We still didn’t find the control and at this stage, I knew it was my mistake and we headed for a known feature, a fire trail and track junction, to try again. This time I was making sure that our bearing and pace counting was perfect and a few minutes later we arrived at the exact same spot with no control in sight. By this stage I had to face up to the fact that I was rubbish at night navigation or the flag was not where it should be. There were other teams about, so I left my team standing in the dark while I sought out the other coaches to ask them if they had found the control. Having spoken to Ted Woodley and Joel Mackay both of whom could also not find the control we determined that the control was indeed not where it should be and we headed off to try a different control.
In hindsight, this was probably a really good lesson in what to do when you cannot find a control and it even occurred to me that perhaps this was some sort of sadistic test Gill had set for us. The reality was a little more mundane because the control has simply been hung in the wrong gully. I was very pleased by my team’s quick learning and after the fiasco with control number 9 they quickly found a couple of difficult controls in the pitch black and everyone’s confidence, including mine, was restored.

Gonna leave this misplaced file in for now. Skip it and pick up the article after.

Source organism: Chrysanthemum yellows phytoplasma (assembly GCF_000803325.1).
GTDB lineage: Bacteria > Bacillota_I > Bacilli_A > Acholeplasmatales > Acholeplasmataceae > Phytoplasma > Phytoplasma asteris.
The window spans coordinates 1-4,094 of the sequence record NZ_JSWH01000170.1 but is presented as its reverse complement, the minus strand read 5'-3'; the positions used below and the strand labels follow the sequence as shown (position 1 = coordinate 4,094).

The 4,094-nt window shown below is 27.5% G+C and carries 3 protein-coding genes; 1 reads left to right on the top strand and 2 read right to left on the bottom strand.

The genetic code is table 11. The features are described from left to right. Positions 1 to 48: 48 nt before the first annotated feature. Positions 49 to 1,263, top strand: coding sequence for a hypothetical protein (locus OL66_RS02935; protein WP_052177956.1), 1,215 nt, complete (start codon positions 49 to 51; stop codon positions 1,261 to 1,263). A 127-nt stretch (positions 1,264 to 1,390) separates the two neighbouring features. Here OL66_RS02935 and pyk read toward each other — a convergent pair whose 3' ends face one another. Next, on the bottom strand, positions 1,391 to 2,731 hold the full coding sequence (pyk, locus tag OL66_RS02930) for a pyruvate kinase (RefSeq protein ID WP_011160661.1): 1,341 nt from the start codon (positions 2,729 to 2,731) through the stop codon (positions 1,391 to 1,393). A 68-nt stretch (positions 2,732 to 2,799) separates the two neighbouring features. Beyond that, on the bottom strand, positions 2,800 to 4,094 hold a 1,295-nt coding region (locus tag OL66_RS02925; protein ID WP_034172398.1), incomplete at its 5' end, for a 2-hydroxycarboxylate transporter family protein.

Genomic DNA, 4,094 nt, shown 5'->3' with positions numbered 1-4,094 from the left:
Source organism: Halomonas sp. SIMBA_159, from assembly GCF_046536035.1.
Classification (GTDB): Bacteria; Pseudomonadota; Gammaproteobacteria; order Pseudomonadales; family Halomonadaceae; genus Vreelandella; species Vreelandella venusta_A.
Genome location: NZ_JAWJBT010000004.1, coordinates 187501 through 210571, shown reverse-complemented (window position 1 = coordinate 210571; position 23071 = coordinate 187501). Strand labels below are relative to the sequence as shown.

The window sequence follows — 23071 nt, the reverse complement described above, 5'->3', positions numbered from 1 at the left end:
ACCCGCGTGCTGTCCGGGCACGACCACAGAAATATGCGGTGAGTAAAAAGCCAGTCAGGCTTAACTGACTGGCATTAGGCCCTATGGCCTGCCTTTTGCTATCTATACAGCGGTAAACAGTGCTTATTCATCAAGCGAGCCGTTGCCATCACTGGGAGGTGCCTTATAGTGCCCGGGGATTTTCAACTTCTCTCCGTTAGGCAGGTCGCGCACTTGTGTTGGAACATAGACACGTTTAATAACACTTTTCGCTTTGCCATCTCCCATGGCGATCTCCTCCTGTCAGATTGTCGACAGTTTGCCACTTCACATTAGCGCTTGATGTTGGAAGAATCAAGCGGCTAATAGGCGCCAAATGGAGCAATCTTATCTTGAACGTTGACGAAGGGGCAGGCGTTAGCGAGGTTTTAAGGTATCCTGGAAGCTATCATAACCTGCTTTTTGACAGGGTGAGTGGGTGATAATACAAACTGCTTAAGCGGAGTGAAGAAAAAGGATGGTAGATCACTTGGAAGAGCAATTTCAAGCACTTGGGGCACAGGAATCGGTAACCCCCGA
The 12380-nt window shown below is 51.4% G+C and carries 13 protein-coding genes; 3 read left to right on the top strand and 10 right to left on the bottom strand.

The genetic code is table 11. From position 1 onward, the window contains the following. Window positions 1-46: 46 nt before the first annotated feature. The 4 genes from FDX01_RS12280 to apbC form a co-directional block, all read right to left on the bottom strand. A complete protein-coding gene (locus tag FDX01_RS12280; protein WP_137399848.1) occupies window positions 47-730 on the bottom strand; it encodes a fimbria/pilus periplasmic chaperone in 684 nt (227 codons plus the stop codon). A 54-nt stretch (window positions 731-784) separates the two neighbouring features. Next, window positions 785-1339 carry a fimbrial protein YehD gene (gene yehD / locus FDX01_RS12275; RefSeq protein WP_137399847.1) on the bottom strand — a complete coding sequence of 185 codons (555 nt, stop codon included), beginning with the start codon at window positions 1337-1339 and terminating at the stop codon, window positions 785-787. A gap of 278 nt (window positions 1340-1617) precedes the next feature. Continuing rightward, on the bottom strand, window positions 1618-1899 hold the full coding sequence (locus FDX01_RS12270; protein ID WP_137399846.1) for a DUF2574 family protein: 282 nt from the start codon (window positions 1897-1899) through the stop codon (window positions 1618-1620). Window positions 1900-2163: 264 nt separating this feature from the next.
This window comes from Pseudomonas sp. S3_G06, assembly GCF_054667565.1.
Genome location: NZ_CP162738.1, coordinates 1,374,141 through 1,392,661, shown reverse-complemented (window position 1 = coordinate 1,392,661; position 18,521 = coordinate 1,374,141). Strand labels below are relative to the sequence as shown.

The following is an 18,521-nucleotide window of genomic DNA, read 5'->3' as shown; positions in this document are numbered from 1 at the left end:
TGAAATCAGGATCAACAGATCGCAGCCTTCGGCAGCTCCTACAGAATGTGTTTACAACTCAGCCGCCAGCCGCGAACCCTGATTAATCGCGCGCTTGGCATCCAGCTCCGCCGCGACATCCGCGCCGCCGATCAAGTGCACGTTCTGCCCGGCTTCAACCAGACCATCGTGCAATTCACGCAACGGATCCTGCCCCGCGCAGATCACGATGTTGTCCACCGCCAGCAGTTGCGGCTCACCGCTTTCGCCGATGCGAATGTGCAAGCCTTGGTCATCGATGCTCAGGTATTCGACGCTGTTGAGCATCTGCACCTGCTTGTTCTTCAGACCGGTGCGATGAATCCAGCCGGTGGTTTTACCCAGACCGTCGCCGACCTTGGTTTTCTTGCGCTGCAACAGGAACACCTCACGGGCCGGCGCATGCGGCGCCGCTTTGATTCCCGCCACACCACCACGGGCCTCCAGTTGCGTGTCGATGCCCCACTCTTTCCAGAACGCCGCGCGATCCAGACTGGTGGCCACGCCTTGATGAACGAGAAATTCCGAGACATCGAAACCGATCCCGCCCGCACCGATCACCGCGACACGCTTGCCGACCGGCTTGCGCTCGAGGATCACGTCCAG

My Scary Experience
I am not often scared rogaining at night, but this night proved to be an exception. When we got near one of the controls I thought I could see movement behind one of the trees. Normally, I would just pass this off as an animal, but the movement was human height and seemed to be staying behind the tree. I am over 6 foot tall, male and almost 100kg, so I am not usually the timid type, but having someone watching you from behind a tree late at night, in the middle of the bush, has got to ring some alarm bells. I was wondering whether Ivan Milat had been let out early, when all of a sudden Mike Hotchkis popped out from behind the tree and scared several precious years from my remaining life.
It seems that Mike had set his team the task of finding this particular control unaided and was going to surprise them when they eventually found the control. Mike is a fine athlete and an outstanding rogainer. In real life Mike is lovely and not a very scary person at all, but what would you think when someone is clearly hiding and watching you from behind a tree, in the forest, in the pitch black?